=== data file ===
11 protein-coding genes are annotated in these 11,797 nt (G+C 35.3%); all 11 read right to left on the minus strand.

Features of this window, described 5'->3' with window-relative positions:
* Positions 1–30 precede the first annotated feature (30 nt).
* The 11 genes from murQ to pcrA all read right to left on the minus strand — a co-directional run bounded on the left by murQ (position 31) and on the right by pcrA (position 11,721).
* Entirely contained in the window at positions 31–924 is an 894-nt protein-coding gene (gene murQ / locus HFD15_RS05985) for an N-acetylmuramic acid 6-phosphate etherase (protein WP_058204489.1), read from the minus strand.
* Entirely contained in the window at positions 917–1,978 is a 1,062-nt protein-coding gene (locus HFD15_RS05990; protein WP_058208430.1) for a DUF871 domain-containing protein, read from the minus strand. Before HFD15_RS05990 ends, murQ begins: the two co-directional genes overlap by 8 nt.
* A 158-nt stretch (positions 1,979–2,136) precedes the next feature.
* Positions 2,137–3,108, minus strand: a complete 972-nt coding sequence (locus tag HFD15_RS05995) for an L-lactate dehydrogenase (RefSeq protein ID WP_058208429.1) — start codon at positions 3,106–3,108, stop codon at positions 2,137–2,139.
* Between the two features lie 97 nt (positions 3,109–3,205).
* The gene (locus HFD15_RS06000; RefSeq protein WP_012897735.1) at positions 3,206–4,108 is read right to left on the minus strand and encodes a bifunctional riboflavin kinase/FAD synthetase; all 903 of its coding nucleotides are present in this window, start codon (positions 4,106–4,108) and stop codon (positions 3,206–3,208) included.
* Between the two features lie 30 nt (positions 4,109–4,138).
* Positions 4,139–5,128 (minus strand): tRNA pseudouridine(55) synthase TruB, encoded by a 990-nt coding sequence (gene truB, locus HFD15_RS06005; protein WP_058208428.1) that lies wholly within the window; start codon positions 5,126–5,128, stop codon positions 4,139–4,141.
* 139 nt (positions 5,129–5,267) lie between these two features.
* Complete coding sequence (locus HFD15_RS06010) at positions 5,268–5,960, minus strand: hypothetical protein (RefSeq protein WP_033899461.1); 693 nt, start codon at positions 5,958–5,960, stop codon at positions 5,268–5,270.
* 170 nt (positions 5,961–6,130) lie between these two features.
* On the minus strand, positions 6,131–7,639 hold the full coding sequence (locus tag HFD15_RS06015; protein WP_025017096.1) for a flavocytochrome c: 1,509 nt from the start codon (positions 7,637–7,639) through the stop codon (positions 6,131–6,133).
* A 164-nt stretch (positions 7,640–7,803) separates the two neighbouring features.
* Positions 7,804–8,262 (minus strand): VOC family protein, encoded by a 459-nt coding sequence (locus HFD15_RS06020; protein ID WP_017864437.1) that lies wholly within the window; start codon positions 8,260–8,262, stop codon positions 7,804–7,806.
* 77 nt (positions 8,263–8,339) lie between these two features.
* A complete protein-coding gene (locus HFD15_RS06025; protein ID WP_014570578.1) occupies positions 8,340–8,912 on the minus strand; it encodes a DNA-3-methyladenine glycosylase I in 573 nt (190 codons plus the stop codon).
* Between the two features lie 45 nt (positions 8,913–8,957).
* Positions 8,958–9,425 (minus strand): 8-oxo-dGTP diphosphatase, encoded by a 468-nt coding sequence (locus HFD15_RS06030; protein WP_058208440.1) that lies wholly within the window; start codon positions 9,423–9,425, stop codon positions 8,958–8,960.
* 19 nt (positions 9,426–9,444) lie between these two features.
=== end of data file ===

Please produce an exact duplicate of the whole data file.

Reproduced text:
11 protein-coding genes are annotated in these 11,797 nt (G+C 35.3%); all 11 read right to left on the minus strand.

Features of this window, described 5'->3' with window-relative positions:
* Positions 1–30 precede the first annotated feature (30 nt).
* The 11 genes from murQ to pcrA all read right to left on the minus strand — a co-directional run bounded on the left by murQ (position 31) and on the right by pcrA (position 11,721).
* Entirely contained in the window at positions 31–924 is an 894-nt protein-coding gene (gene murQ / locus HFD15_RS05985) for an N-acetylmuramic acid 6-phosphate etherase (protein WP_058204489.1), read from the minus strand.
* Entirely contained in the window at positions 917–1,978 is a 1,062-nt protein-coding gene (locus HFD15_RS05990; protein WP_058208430.1) for a DUF871 domain-containing protein, read from the minus strand. Before HFD15_RS05990 ends, murQ begins: the two co-directional genes overlap by 8 nt.
* A 158-nt stretch (positions 1,979–2,136) precedes the next feature.
* Positions 2,137–3,108, minus strand: a complete 972-nt coding sequence (locus tag HFD15_RS05995) for an L-lactate dehydrogenase (RefSeq protein ID WP_058208429.1) — start codon at positions 3,106–3,108, stop codon at positions 2,137–2,139.
* Between the two features lie 97 nt (positions 3,109–3,205).
* The gene (locus HFD15_RS06000; RefSeq protein WP_012897735.1) at positions 3,206–4,108 is read right to left on the minus strand and encodes a bifunctional riboflavin kinase/FAD synthetase; all 903 of its coding nucleotides are present in this window, start codon (positions 4,106–4,108) and stop codon (positions 3,206–3,208) included.
* Between the two features lie 30 nt (positions 4,109–4,138).
* Positions 4,139–5,128 (minus strand): tRNA pseudouridine(55) synthase TruB, encoded by a 990-nt coding sequence (gene truB, locus HFD15_RS06005; protein WP_058208428.1) that lies wholly within the window; start codon positions 5,126–5,128, stop codon positions 4,139–4,141.
* 139 nt (positions 5,129–5,267) lie between these two features.
* Complete coding sequence (locus HFD15_RS06010) at positions 5,268–5,960, minus strand: hypothetical protein (RefSeq protein WP_033899461.1); 693 nt, start codon at positions 5,958–5,960, stop codon at positions 5,268–5,270.
* 170 nt (positions 5,961–6,130) lie between these two features.
* On the minus strand, positions 6,131–7,639 hold the full coding sequence (locus tag HFD15_RS06015; protein WP_025017096.1) for a flavocytochrome c: 1,509 nt from the start codon (positions 7,637–7,639) through the stop codon (positions 6,131–6,133).
* A 164-nt stretch (positions 7,640–7,803) separates the two neighbouring features.
* Positions 7,804–8,262 (minus strand): VOC family protein, encoded by a 459-nt coding sequence (locus HFD15_RS06020; protein ID WP_017864437.1) that lies wholly within the window; start codon positions 8,260–8,262, stop codon positions 7,804–7,806.
* 77 nt (positions 8,263–8,339) lie between these two features.
* A complete protein-coding gene (locus HFD15_RS06025; protein ID WP_014570578.1) occupies positions 8,340–8,912 on the minus strand; it encodes a DNA-3-methyladenine glycosylase I in 573 nt (190 codons plus the stop codon).
* Between the two features lie 45 nt (positions 8,913–8,957).
* Positions 8,958–9,425 (minus strand): 8-oxo-dGTP diphosphatase, encoded by a 468-nt coding sequence (locus HFD15_RS06030; protein WP_058208440.1) that lies wholly within the window; start codon positions 9,423–9,425, stop codon positions 8,958–8,960.
* 19 nt (positions 9,426–9,444) lie between these two features.